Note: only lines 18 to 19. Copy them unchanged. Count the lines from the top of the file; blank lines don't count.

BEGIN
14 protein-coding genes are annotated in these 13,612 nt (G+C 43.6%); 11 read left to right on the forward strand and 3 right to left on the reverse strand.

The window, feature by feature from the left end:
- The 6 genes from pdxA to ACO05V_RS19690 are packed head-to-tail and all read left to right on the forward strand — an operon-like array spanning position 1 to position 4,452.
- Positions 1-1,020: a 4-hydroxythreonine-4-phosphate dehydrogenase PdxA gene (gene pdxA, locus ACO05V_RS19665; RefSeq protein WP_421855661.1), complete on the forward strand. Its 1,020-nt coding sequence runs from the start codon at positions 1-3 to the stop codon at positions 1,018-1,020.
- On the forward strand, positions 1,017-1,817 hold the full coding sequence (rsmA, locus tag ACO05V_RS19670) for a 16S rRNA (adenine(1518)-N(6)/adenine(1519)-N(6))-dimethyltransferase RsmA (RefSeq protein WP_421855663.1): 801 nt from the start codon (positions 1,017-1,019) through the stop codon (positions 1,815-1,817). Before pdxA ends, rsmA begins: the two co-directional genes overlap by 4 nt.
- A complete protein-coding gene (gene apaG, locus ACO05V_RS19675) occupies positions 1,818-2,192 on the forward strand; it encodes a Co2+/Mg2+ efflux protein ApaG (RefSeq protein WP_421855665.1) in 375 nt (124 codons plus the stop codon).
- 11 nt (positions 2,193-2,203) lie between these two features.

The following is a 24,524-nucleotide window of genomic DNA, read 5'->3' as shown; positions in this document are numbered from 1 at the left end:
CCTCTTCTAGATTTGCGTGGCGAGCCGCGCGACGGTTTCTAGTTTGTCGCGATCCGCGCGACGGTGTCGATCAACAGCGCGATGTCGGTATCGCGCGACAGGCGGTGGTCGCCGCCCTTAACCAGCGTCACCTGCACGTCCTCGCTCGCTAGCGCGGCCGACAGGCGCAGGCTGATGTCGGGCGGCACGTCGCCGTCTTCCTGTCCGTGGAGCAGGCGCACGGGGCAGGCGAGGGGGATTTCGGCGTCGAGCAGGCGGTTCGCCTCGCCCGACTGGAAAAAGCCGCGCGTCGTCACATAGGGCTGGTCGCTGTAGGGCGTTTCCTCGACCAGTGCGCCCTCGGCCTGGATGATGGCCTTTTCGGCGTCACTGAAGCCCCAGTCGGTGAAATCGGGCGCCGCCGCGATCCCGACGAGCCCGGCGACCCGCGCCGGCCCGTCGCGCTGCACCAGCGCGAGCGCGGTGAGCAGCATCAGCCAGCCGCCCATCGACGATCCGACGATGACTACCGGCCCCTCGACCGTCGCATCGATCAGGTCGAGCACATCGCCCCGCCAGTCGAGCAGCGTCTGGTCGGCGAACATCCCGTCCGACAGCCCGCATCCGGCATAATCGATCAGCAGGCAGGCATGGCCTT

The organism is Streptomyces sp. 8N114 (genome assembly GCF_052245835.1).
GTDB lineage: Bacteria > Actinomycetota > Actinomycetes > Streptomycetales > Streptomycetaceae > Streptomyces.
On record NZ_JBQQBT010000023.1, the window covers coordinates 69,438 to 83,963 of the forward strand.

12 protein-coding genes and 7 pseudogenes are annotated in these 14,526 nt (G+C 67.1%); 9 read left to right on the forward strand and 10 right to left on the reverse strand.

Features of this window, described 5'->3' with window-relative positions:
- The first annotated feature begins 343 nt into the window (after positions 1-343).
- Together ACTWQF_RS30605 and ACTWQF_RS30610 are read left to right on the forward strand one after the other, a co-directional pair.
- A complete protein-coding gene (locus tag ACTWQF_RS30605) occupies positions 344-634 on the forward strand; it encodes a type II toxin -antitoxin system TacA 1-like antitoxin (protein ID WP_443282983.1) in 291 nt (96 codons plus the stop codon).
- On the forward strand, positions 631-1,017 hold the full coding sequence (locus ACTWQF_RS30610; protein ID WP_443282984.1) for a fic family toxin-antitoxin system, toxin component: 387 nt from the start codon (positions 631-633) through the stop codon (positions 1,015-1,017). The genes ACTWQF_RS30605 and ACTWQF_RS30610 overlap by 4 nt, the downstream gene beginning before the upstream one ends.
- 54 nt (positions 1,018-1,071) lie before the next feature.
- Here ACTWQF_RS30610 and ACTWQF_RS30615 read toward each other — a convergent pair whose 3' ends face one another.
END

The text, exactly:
- On the forward strand, positions 631-1,017 hold the full coding sequence (locus ACTWQF_RS30610; protein ID WP_443282984.1) for a fic family toxin-antitoxin system, toxin component: 387 nt from the start codon (positions 631-633) through the stop codon (positions 1,015-1,017). The genes ACTWQF_RS30605 and ACTWQF_RS30610 overlap by 4 nt, the downstream gene beginning before the upstream one ends.
- 54 nt (positions 1,018-1,071) lie before the next feature.